So, perceptive readers, you may have noticed that a brief break in your regularly scheduled programming is at foot, and we have the explanation for it: it’s summer, and we’re on vacation.
Yes, its true, even bloggers need breaks sometimes – and because our bloggers are those exceptionally busy types who are always doing many things at once (while writing from locations all over the world), we felt that it was important to give them a bit of ‘time off’ too.
No fears however, as we will be continuing as a team in the fall, bright-eyed, bushy-tailed and full of new international issues to debate with you about. We thank you for your continued support (and always-interesting comments and discussion) and look forward to seeing you again in the fall! In the meantime, feel free to share topics you’d like us to cover in the comments section.
The Taliban seem to be in a confident mood following the departure of American General Stanley McChrystal. The general was busily commanding NATO forces in Afghanistan until he was suddenly relieved of command last week, in the wake of a Rolling Stone article that recounted some unflattering comments by him and his staff about the civilian leadership in Washington. Afghan Taliban spokesman Zabiullah Mujahid put matters quite succinctly:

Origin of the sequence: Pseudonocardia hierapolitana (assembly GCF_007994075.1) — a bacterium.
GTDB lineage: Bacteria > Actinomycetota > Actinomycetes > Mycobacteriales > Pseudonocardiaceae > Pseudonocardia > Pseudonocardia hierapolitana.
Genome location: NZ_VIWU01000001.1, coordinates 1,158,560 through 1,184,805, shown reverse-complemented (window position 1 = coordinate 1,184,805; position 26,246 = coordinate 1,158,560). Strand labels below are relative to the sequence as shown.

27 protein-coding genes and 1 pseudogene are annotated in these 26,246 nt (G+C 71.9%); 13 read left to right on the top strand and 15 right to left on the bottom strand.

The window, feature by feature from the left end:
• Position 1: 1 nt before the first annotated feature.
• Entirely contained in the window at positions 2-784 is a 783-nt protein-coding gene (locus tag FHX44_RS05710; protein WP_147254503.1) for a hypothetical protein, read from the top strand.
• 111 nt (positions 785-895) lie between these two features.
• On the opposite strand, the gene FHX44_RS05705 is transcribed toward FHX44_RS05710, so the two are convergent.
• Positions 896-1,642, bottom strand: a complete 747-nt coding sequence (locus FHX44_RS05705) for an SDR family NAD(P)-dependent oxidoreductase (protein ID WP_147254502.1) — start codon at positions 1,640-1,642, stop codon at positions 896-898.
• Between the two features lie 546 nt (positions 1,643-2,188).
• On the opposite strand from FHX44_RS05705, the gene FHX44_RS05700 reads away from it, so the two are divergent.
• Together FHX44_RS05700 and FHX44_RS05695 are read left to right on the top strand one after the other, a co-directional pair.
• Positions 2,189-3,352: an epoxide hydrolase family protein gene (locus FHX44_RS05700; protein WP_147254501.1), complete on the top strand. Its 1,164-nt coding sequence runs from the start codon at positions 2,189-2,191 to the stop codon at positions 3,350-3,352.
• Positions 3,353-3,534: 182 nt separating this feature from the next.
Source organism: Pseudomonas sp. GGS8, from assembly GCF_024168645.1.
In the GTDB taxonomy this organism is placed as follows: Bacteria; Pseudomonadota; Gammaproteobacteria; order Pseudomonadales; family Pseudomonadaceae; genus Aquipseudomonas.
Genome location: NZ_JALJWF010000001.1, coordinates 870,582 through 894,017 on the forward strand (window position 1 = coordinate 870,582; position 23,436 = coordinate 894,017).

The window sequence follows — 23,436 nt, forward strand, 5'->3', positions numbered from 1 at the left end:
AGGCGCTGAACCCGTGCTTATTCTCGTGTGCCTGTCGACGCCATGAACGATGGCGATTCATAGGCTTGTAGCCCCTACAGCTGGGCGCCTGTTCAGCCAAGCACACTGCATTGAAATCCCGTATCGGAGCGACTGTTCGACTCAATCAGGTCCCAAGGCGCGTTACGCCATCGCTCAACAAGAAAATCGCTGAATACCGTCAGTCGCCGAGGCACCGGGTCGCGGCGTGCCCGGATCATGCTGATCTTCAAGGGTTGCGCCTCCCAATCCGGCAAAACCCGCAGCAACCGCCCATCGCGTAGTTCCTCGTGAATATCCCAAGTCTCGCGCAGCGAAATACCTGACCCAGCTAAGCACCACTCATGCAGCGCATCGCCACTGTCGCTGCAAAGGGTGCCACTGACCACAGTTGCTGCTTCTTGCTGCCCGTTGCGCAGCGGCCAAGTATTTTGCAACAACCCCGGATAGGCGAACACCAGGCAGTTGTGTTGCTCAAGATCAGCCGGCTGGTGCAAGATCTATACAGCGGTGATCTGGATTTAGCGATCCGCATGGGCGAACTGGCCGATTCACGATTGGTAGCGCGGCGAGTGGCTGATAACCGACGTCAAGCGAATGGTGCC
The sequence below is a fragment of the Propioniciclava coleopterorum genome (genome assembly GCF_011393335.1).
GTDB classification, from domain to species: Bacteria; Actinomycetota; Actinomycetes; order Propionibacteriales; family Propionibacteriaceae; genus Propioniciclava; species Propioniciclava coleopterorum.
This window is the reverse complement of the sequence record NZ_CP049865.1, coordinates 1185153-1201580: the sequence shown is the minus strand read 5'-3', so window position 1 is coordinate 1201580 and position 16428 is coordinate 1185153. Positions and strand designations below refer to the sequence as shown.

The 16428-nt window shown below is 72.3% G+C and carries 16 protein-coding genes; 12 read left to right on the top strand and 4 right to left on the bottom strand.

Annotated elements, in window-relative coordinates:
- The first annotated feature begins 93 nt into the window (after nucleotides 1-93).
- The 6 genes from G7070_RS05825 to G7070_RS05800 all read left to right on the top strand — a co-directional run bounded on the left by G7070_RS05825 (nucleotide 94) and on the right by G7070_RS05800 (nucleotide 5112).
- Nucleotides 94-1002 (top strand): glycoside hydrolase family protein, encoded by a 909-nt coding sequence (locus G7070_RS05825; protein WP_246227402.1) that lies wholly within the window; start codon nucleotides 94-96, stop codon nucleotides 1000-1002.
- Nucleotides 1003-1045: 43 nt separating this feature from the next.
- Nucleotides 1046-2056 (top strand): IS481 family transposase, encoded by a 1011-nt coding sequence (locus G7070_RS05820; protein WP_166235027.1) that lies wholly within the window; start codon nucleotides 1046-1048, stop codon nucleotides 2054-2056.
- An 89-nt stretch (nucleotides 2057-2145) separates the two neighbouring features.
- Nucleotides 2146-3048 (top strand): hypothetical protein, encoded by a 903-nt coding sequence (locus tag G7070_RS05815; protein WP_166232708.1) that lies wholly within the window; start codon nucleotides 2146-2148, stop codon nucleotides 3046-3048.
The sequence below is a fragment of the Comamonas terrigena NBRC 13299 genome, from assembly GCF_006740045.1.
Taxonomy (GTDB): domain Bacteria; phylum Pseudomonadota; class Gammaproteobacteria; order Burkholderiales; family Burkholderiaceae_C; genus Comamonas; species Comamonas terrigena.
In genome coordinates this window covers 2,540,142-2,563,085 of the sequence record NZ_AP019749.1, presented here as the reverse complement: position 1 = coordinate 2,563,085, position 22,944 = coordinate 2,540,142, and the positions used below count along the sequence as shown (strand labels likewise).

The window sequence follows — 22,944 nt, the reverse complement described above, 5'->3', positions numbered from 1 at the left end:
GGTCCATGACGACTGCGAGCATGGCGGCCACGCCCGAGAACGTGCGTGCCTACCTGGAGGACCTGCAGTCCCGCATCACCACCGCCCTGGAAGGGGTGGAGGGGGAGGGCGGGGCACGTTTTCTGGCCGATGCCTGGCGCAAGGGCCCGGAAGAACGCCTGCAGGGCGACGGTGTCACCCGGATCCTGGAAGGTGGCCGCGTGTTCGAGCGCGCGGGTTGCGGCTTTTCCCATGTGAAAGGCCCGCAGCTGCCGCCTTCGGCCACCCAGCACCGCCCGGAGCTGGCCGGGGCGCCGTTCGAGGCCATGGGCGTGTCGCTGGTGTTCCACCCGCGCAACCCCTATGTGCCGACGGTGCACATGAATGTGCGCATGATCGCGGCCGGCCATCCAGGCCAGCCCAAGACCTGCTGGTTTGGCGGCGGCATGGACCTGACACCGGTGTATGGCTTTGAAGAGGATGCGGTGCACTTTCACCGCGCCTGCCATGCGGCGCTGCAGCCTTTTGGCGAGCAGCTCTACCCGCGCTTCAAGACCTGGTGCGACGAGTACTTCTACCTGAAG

“We are certain that we are winning. Why should we talk if we have the upper hand, and the foreign troops are considering withdrawal, and there are differences in the ranks of our enemies?”
As oil continues to gush into the Gulf of Mexico from a well owned by the multinational oil company BP, albeit at a reduced rate now that some of the outflow from the well is being captured, an odd transatlantic spat has developed around the fact that the initials BP used to stand for “British Petroleum” but now stand for nothing at all. US President Barack Obama referred to BP as “British Petroleum” at one point, and this left his ambassador to the UK scrambling to explain that this was not intended as a slight against Britain. Nevertheless, some UK commentators – notably Peter Hitchens, brother of Christopher – were quick to take offense, and even to suggest that some deeply rooted hostility towards Britain was coming to the surface.
Although it’s true that Obama has displayed few signs of wanting to maintain a “special relationship” with Britain, I tend to agree with Mary Ellen Foley that his administration’s outrage over BP’s incontinent well has little to do with the company’s national origins. However, I do find it a little unsettling that BP has become a meaningless acronym, as if to epitomise the idea of a nebulous corporate entity that comes from nowhere, is accountable to no one, and is interested in nothing apart from the bottom line. A meaningless acronym is also, of course, a blank canvas onto which people are free to project their own impressions. In the wake of the accident in the Gulf of Mexico, BP might as well stand for Bloody Prats, Betrayed Principles, Bountiful Profits, Bungled Penetration, Barracuda Patrol, Big Problems, Bringing Pain or Better Pray.
Just a quick vignette from Beijing, where I live and work. Yesterday evening I was walking to my usual Mexican restaurant, through streets that were a little busier than usual because it was the first day of a three-day holiday marking the festival of Duānwŭ Jié. Duānwŭ Jié is sometimes known as the Dragonboat Festival, and indeed dragonboat racing is one of the traditional activities associated with the festival; another is eating zòngzi, which are sticky rice dumplings that are normally pyramidal in shape and wrapped in bamboo leaves.